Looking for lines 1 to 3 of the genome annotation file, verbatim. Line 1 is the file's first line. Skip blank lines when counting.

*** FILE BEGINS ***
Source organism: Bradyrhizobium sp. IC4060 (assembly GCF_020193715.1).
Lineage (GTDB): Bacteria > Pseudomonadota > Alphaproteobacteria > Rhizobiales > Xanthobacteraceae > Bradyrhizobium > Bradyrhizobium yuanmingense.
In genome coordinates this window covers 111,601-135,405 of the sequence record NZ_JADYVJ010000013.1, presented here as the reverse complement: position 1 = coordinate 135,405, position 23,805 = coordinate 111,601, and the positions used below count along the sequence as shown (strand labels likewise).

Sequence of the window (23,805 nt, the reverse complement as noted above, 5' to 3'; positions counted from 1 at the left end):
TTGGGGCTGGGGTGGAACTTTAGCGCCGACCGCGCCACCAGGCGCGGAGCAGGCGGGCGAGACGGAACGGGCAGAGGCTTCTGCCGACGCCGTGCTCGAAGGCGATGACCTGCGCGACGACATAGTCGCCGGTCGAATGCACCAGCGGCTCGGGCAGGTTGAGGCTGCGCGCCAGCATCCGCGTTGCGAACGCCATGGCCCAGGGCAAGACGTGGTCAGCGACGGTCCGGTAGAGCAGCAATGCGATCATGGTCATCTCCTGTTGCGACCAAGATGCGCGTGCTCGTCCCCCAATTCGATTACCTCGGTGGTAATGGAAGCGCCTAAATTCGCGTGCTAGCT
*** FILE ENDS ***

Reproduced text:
Source organism: Bradyrhizobium sp. IC4060 (assembly GCF_020193715.1).
Lineage (GTDB): Bacteria > Pseudomonadota > Alphaproteobacteria > Rhizobiales > Xanthobacteraceae > Bradyrhizobium > Bradyrhizobium yuanmingense.
In genome coordinates this window covers 111,601-135,405 of the sequence record NZ_JADYVJ010000013.1, presented here as the reverse complement: position 1 = coordinate 135,405, position 23,805 = coordinate 111,601, and the positions used below count along the sequence as shown (strand labels likewise).